And it needs to get bigger.
In the Monfort Bat Sanctuary, near the northern tip of the garden island of Samal, the bat cave opens upward, its five mouths yawning at the lazy afternoon sun. Peering inside, the bats are invisible one moment and hypervisible the next; there is no in between.
Bats occupy every possible inch of roosting space in the 245 ft (75 m)-long cave, and then some. There are so many bats that the walls appear to be covered in a thick, black, squirming fur carpet. More, still, are in flight. Fences keep the Sanctuary’s guests at a safe distance from the cave openings. Still, it’s impossible not to feel a palpable proximity to the bats.
The Sanctuary is part of a sprawling 21-hectare estate that sits atop a cavernous belly. It is home to upwards of two million Geoffroy’s Rousette Fruit Bats (Rousettus amplexicaudatus). Over 600 bats clung to every square meter of ceiling space. It is the largest single colony of this kind of bat in the world, according to the Guinness World Records.
And Norma Monfort, founder and president of the Monfort Bat Cave & Conservation Foundation, Inc., says that the number has only ballooned in the ensuing decade. Currently, the caves are way past maximum capacity, she adds. Despite no real, organized effort to catalog the colony, it isn’t hard to believe her at all.
“It’s unnatural for bats to be out in the open, almost at the feet of the guests,” Monfort laments. “And they also roost on the ground, which is so unusual for a bat. They should be clinging to the walls. When they’re down on the ground, all the predators―the lizards, the pythons, the rats―they can easily catch [the bats].”
But on a more fundamental level, she just wants to be a good Bat Mama―a moniker given to her by admirers of her work. “It frustrates me that I can’t give them proper housing.”
In a bid to decongest, Monfort plans to create an artificial alternative to the existing, overcrowded bat cave. In the blueprints, a recycled container van will act as the structure of the cave. Inside, cement will cover the walls and ceiling, providing the bats with a familiar surface to roost on.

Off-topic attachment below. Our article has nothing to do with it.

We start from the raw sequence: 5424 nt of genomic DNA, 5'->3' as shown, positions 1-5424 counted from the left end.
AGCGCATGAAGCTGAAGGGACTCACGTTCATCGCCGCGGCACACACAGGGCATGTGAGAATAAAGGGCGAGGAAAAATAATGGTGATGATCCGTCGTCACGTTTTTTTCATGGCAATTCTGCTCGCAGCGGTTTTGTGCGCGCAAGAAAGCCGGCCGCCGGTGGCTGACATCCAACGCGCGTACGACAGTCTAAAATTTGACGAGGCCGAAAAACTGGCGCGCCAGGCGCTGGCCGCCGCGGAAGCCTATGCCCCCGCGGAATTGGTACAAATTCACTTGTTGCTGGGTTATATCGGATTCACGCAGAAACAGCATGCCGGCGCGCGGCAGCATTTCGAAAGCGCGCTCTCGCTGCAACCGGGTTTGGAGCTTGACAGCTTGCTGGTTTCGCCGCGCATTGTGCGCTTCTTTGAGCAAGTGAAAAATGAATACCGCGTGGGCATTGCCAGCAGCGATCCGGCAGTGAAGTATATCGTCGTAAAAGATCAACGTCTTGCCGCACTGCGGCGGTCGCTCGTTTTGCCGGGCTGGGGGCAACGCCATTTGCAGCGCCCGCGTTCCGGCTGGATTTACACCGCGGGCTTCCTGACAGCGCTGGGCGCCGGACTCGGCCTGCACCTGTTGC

Interestingly, the finishing details on the project are its most important ones. Monfort looks to enlist the help of two expert bat scientists to try and replicate the conditions inside the native cave: temperature, moisture, light. She wants her bats to feel as at home as possible.
In the meantime, two such caves should provide enough additional space. But if it all works out, Monfort says there’s no reason for her to impose a strict limit. Of course, all of these will remain plans unless they are funded. The Sanctuary only earns from entrance fees, after all–hardly enough to back such a large-scale project.
Monfort has applied for a grant with the Rotary International and is, at present, awaiting results. But even if that doesn’t fall into place for her, she says some private investors have also offered financial assistance. “I have wanted to start this project for a long time, but money had always been a problem,” she explains. “So, whether Rotary gives me the grant or not, the moment I get a hold of money, this project will be my priority.”
Conservation is herculean work in that any real, lasting impacts will require efforts that go far beyond anything that a single individual can ever hope to accomplish. Monfort, of course, understands this. If she wants the cave to outlive her, she’s going to need people to continue her work―and have the same heart for bats―even after she’s gone.
Her plan is clever: Create a mutually beneficial ecosystem so that people learn to appreciate the value of protecting the bats. To this end, she wants to turn her property into somewhat of an ecotourism hub. She knows she may need to compromise and offer more run-of-the-mill amenities, like beachfront rooms or a café, to cater to guests who may be less environmentally inclined. However, she’s firm about doing more.
She envisions, for instance, to establish outdoor classrooms and spirituality centers to encourage a more mindful way of life among guests. The plans are still mostly shapeless, but in the end, she hopes to expand the public’s consciousness about bats and about nature.
More crucially, however, Monfort aims to provide livelihood opportunities to the people living nearby. She looks to enlist locals as employees, as well as teach them skills they can use to support themselves. As much as it is for the bats, she wants her property to be a sanctuary for the communities around it, too.
“I want to generate a lot of community projects. Because when the community sees that they can derive benefits from conserving the bats, then they will help conserve the bats,” Monfort says.
“And maybe that will let the cave live forever.” ―MF
Tristan is a journalist based in Metro Manila, focusing mainly on health, science, and the environment. He writes daily clinical news for MIMS.com and does in-depth reporting on the side. Being formally trained in the life sciences, he once dreamed of starting his own lab. But these days, he finds his greatest joy in a bottle of beer and a beautiful sentence.
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